Distributed systems observability

It’s one thing to observe a centralized software environment where all of your applications run on one server. In that case, most of the data you’ll need to collect is available from that central location.

Today, however, it’s more common to deploy applications in large-scale distributed environments. Here, applications run as containerized microservices, or possibly serverless functions, that are spread across a cluster of servers. Not only does observability in this context require the analysis and correlation of many more types of data, but it also necessitates the ability to interpret complex relationships between the various moving parts of a constantly changing environment.

Cloud observability

Observability for cloud-based environments presents special challenges, which vary depending on exactly which type of cloud architecture and services are involved. If you use multiple clouds, you’ll need to collect and analyze data from all of your providers, and reconcile differences in data formatting and completeness, in order to observe the environment. If you use services like serverless functions, which limit your ability to monitor host servers, you’ll have fewer data points to work with than you would when using virtual machines that produce complete operating system logs, for example.

Kubernetes observability

Adding an orchestrator like Kubernetes to your environments increases the complexity of the system. Not only do you have to monitor servers, containers and applications, but you must also track the state of the orchestrator (which is itself a series of discrete components, like an API server, a key-value store and a scheduler) that manages them.

While this makes observability more difficult in one respect, it also means that you have more data sources to work with. You can collect data from the orchestration layer that will help contextualize events or patterns taking place at other layers of the system.

Thus, while observability in Kubernetes presents some special challenges, it can be managed through an approach that correlates data from across the entire stack. Check out our Kubernetes observability eBook for a deeper dive into this topic.

Data sources for observability

As noted above, the data that engineers use to achieve observability comes in many forms.

The conventional approach to collecting data for observability centers on what are often called the three “pillars” of observability: logs, metrics and traces. By analyzing application and infrastructure logs, tracking metrics and tracing application requests as they flow through your system, you can understand much about what is happening inside the system.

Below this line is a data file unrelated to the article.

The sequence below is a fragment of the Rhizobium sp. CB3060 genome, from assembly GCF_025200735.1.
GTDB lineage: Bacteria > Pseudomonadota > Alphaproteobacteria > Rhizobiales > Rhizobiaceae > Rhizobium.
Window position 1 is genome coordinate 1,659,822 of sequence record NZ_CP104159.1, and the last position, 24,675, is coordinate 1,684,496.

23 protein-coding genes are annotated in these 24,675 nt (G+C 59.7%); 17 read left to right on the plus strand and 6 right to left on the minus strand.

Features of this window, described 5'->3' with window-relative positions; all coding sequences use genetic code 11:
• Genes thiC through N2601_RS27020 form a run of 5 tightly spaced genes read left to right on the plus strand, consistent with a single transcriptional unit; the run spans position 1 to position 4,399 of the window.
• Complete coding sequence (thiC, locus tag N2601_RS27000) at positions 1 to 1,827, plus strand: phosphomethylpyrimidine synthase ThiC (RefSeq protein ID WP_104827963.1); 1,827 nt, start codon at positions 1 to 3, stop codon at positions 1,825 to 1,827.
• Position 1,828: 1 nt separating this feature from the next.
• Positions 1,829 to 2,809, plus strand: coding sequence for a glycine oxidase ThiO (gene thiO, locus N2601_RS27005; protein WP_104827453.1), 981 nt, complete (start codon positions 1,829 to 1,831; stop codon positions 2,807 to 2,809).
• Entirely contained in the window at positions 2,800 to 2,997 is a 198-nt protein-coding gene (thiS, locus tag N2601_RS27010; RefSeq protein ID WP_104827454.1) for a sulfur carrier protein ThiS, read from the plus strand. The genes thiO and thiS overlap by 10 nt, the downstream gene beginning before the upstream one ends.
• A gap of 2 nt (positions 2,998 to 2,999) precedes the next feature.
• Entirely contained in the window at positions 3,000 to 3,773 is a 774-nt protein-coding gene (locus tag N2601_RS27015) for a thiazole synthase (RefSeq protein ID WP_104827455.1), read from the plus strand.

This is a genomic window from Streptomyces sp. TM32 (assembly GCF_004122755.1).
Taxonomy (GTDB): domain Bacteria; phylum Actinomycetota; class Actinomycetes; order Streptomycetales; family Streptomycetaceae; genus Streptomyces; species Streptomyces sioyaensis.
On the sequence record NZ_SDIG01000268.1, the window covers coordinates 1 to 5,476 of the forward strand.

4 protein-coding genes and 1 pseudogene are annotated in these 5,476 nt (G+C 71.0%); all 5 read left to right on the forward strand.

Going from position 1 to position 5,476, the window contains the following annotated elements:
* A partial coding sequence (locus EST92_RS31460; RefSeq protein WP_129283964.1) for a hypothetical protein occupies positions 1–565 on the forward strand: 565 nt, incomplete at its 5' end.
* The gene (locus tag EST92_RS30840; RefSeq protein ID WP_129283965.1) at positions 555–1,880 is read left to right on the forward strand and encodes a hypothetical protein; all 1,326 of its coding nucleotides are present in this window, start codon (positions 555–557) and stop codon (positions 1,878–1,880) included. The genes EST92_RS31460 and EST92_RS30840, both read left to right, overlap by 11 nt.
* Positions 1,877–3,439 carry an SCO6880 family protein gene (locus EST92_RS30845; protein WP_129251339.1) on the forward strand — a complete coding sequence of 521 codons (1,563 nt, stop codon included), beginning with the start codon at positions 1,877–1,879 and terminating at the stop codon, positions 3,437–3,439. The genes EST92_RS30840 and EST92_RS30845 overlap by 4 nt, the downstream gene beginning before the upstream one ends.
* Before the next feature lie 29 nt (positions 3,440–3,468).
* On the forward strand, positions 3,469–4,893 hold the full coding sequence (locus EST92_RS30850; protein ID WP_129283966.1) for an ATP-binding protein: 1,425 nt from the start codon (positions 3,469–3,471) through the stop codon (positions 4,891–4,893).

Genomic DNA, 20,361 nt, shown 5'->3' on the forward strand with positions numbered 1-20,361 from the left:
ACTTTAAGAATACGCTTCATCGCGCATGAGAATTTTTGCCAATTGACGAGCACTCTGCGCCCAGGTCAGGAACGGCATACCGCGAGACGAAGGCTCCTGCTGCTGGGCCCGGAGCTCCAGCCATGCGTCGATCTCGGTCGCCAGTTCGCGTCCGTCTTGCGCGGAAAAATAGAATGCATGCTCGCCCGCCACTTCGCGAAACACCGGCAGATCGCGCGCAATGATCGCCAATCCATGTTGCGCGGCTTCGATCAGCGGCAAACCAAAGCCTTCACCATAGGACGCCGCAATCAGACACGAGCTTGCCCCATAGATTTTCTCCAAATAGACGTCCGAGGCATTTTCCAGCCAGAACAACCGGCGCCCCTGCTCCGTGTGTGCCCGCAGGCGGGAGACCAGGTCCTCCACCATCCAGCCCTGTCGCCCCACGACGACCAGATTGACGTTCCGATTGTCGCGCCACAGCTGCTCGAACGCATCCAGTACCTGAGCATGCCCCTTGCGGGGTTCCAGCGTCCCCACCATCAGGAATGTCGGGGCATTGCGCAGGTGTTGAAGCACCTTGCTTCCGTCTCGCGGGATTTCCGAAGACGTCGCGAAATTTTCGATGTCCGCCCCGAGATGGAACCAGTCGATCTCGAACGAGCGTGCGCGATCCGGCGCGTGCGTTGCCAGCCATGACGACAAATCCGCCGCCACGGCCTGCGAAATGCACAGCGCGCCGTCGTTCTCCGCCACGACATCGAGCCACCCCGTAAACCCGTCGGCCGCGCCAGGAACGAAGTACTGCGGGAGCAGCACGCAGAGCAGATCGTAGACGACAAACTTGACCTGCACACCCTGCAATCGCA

Complete observability, however, often requires more than just these three pillars. Data from the CI/CD pipeline that helps you understand how often application releases are deployed and how quickly your team is able to roll back a problematic release provides crucial context for understanding the performance of the application itself. Logs from Git or other source code management repositories help you correlate metrics from your software environment with the code changes that shape application behavior. Even ticketing system data, such as the mean time to close a ticket and the issues most frequently tagged in tickets, provides context for understanding how log, metric and trace data relates to the end-user experience.

In short, while the three pillars of observability are a good foundation for your observability strategy, you should not stop there. You should collect and correlate every data point available to you in order to gain complete observability, especially in complex systems that require rich contextual information to interpret events and patterns effectively.

Correlating data to maximize observability

Data correlation may sound simple, but it can be quite challenging, especially in complex, multi-layered environments. The log formats used by some parts of your systems may be different than others, making it difficult to compare logs directly. The period over which one of your clouds generates metrics may differ from what is standard on another cloud, which also hampers one-to-one comparisons. It may not always be clear how data from one discrete component, like a container, relates to data from something else, like a network switch.

These are real challenges, but they can be overcome by transforming and aggregating complex data sets in order to provide end-to-end observability across all data sources. That’s what Observe does. No matter where your data comes from or how simple or complex your system is, Observe delivers the comprehensive data correlation and analytics features your team needs to understand and fix issues fast.